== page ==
Dutch double penalty for hiding assets in Panama Papers response
Finance State Secretary Eric Wiebes is calling on tax evaders to turn themselves in to the Tax Authorities. And to give them some encouragement to do so soon, the fine imposed on tax evaders who turn themselves in will double as of July 1st. "The longer you wait, the more expensive it gets", Wiebes said.
Currently tax evaders who turn themselves in to the Tax Authorities have to pay the tax they owe plus a fine of 60 percent that amount. On July 1st the fine will double to 120 percent of the owed amount. Tax evaders the Tax Authorities track down can be fined up to 300 percent of their outstanding taxes.
Tax evasion has been a topic of discussion around the world since the Panama Papers leak last week. The Panama Papers are 1.5 million documents, spreadsheets, emails and other files leaked from Panamanian legal consultancy Mossack Fonseca that contain information on tax constructions and tax havens of companies and wealthy individuals world wide.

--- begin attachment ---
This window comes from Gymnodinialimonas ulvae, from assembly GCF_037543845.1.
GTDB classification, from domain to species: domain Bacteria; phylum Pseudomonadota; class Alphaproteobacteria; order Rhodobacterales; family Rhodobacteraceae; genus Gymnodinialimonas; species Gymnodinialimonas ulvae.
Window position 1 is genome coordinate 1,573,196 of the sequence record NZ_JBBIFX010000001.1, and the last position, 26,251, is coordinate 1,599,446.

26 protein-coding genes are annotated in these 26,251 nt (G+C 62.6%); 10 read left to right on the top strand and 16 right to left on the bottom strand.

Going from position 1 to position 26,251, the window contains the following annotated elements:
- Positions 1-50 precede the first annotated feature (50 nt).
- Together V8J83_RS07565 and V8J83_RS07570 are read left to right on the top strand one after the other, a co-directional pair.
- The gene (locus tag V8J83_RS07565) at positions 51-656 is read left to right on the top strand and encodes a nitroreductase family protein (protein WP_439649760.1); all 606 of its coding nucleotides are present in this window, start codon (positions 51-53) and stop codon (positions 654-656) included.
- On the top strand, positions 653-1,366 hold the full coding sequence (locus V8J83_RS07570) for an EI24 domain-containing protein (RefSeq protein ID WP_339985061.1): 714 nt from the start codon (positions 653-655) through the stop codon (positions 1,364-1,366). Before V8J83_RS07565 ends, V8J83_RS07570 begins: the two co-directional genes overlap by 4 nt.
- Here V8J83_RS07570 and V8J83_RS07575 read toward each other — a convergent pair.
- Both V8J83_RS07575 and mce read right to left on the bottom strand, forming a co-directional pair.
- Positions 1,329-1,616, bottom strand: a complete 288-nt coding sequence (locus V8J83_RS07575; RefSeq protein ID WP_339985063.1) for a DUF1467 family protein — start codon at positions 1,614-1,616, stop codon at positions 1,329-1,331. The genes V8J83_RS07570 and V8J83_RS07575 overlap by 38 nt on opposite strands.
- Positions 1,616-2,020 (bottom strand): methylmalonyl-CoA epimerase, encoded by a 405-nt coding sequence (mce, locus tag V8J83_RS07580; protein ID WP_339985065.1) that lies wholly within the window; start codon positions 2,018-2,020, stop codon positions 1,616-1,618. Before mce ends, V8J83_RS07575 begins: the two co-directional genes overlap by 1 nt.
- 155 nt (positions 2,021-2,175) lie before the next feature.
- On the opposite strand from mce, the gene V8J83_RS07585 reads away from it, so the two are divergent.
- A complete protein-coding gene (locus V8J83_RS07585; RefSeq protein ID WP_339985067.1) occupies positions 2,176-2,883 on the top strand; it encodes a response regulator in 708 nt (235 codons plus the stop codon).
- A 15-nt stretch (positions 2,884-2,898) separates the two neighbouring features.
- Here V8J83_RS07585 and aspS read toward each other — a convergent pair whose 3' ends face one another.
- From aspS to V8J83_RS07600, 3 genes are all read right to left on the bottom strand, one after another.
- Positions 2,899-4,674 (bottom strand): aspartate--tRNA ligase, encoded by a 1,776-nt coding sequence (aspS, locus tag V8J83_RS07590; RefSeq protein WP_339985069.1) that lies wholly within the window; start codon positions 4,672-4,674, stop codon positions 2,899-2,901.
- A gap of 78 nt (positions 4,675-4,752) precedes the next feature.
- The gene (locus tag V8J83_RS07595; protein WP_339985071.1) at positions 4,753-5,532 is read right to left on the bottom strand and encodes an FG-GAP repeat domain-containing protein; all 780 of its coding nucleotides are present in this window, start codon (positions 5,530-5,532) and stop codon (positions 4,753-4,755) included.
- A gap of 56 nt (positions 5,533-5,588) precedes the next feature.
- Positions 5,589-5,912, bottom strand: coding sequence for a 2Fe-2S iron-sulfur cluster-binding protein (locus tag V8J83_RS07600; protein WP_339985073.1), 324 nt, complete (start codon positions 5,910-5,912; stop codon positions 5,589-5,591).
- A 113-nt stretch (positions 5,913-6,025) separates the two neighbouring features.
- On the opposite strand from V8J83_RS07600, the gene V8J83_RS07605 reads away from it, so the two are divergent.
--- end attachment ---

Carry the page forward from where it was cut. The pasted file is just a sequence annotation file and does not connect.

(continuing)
According to Wiebes, increasing the fines is meant as a clear message - hiding money is no longer an option. He points out that that the Tax Authorities and 100 countries will exchange banking information in the coming years. "The game is up; the net is closing; you must be honest with the Tax Office; waiting longer means paying more."